Hannable: Appreciate Bennett, Long for leaving New England the right way
by: John Tomase on Fri, 03/17/2017 - 11:38am
The Patriots do not fear letting their players hit the free agent market. Go find an offer, they say. See what's out there. Then come back to us.
Julian Edelman didn't find anything to his liking after visiting Cleveland, Baltimore, and San Francisco in 2014, so he returned for four years and $17 million. He might be the biggest bargain in the league.
Safety Devin McCourty reportedly left money on the table to return to New England in March of 2015, signing for five years and $47.5 million. The Jags, Giants, and Eagles reportedly wanted the Pro Bowler, but he chose to stay in Foxboro.
Most recently, linebacker Dont'a Hightower visited the Jets and Steelers before agreeing to a four-year, $43.5 million contract with the Patriots that makes him the second-highest paid inside linebacker in the league.
Sometimes the approach doesn't work. Wes Welker got low-balled and bolted for Denver. (The Patriots, it turned out, were wise to let him leave.) Denver also swiped cornerback Aqib Talib in free agency, though his loss led to the acquisition of Darrelle Revis, which led to another Super Bowl. On a lesser level, the Pats wanted to keep defensive lineman Akiem Hicks last winter, but he signed a two-year deal with the Bears.
And this brings us to Malcolm Butler. Momentum seems to be building -- if it's not already an unstoppable avalanche -- that Butler is gone, about to be signed-and-traded to the Saints to effectively complete the Brandin Cooks trade of last week and return New England's first-rounder in the upcoming draft.
The Patriots' discipline in free agency is admirable and one of the bedrocks upon which their dynasty is built, but in this particular case, it's mystifying that they're choosing to move on from the best corner they've developed, all things considered, maybe ever. (Mike Haynes, Ty Law, Ray Clayborn, Asante Samuel -- those guys arrived, to varying degrees, with expectations of potential Pro Bowls. Butler? No one would've noticed if the undrafted free agent had been cut at the end of his first training camp.)
Butler is the perfect Patriot -- tough, hardnosed, humble, relentless. Hearing some critics contend he's "too small" to match up with the bigger receivers the Pats will face next season is comical. Does Malcolm Butler, in any way, play small? Of course not.
And yet it has seemingly been a fait accompli since the start of free agency that if Butler received an offer, he'd be gone. No talk of the Pats matching it. No possibility of striking a long-term deal before allowing the restricted free agent to reach this point of no return.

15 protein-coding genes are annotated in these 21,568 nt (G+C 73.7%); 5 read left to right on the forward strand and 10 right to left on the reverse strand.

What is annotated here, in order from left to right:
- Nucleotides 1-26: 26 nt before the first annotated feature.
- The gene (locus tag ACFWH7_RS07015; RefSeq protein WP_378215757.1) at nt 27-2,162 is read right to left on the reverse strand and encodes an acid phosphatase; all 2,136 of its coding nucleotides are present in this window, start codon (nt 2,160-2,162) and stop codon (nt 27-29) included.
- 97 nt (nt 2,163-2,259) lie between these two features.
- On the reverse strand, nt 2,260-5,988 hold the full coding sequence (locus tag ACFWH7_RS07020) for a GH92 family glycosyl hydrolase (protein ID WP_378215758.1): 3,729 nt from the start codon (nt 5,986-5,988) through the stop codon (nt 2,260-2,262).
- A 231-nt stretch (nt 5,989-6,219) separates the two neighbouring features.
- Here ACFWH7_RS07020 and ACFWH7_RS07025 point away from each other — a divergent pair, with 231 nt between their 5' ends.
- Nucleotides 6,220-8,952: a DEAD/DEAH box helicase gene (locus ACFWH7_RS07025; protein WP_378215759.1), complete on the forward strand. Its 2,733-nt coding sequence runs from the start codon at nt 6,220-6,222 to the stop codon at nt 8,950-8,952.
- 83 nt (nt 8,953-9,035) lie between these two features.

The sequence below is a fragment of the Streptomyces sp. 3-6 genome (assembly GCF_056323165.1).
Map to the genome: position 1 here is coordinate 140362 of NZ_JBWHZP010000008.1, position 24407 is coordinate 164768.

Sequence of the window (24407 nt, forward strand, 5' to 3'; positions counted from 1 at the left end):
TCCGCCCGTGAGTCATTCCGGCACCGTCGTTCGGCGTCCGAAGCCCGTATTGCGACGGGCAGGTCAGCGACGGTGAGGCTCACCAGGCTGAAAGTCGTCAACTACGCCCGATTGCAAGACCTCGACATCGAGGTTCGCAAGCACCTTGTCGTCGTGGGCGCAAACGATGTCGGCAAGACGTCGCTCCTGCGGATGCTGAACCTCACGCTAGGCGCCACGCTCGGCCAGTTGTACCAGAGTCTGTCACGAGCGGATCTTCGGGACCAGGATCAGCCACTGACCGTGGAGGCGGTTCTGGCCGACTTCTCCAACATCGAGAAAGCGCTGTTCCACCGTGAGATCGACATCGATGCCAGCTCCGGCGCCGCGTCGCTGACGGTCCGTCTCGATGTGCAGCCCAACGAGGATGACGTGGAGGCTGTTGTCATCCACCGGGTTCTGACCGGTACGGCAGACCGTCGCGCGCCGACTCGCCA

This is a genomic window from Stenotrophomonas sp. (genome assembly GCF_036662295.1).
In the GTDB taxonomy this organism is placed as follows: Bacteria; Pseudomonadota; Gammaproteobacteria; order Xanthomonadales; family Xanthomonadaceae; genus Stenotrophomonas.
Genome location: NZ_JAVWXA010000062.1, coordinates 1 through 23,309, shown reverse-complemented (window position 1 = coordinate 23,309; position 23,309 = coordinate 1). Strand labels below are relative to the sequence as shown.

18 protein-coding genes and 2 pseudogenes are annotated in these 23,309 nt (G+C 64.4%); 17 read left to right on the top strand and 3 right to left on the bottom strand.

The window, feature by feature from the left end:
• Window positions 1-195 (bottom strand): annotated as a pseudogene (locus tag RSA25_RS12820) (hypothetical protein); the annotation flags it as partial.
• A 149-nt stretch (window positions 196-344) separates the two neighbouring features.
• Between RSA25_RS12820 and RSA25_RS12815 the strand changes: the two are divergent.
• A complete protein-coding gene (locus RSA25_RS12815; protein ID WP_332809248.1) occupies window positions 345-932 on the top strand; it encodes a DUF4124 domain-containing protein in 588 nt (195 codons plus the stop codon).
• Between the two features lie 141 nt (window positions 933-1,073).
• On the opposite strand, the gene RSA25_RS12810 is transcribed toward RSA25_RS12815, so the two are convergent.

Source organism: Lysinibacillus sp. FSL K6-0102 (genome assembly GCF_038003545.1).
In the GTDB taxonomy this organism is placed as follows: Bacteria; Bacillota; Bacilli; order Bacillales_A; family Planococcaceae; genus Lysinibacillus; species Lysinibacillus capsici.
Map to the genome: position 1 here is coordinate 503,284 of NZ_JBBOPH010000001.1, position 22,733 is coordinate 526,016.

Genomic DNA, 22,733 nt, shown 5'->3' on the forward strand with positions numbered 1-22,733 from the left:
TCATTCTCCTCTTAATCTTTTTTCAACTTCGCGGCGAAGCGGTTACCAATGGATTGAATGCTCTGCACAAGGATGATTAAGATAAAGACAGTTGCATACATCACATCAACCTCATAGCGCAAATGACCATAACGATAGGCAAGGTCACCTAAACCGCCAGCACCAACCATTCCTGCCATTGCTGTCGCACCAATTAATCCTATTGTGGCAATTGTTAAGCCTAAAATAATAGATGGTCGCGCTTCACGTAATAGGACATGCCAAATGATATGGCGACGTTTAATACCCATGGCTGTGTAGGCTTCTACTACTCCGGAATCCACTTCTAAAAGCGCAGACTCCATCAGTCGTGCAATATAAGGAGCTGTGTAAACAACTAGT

And the obvious question is … why? By the time you read this, Butler might already be en route to New Orleans, and in fairness, maybe the Saints plan to blow him away with an offer on par with the $13 million annually the Pats just committed to former Bills corner Stephon Gilmore, a player with nowhere near Butler's resume.
But if New Orleans ends up signing Butler for $9 million-$10 million a year, it's fair to ask why the Patriots didn't simply match. That total seems more than fair for a player of Butler's caliber, and it's enough of a discount to account for the fact that he's not an unrestricted free agent. Isn't that a win for the Patriots? They keep one of the best corners in the league at a price that doesn't break the bank. The 32nd pick feels like a small price to pay. (Of course, it's likely Butler never signs an offer sheet, since New Orleans wouldn't want to risk losing the No. 11 pick as compensation, and instead prefers to complete a sign-and-trade. The point remains the same: pay him what New Orleans is willing to pay him.)
"But Butler has no leverage!" some will say. Really? An offer from the Saints that's going to make him rich and is forcing the Patriots' hands isn't leverage?
"Well, his inexperienced agent is screwing him!" others will retort, and my answer to them would be the same as above.
"He's making unreasonable demands!" goes a third argument, and this one's problematic, because as an undrafted free agent who has saved a Super Bowl and made a Pro Bowl, Butler is particularly underpaid. He may not have much leverage as a restricted free agent who has been offered a first-round tender of $3.91 million by the Patriots, but he's got a little, and he's using it. More power to him.
Look at it this way: the Saints probably aren't making him an unrestricted-level offer, because they must include the value of the first-round pick they'll surrender in their calculations. Butler would easily match Gilmore's $40 million guaranteed in unrestricted free agency. What if he only gets $25 million in this deal? Wouldn't that be a win for the Patriots, even if they're paying him a year early? They've got tons of cap space now, and it would save them money in the long-term and keep a homegrown star right where he ought to be.
Butler has done everything asked of him and delivered more value than perhaps any player in franchise history. What's wrong with using the Saints offer to reward him?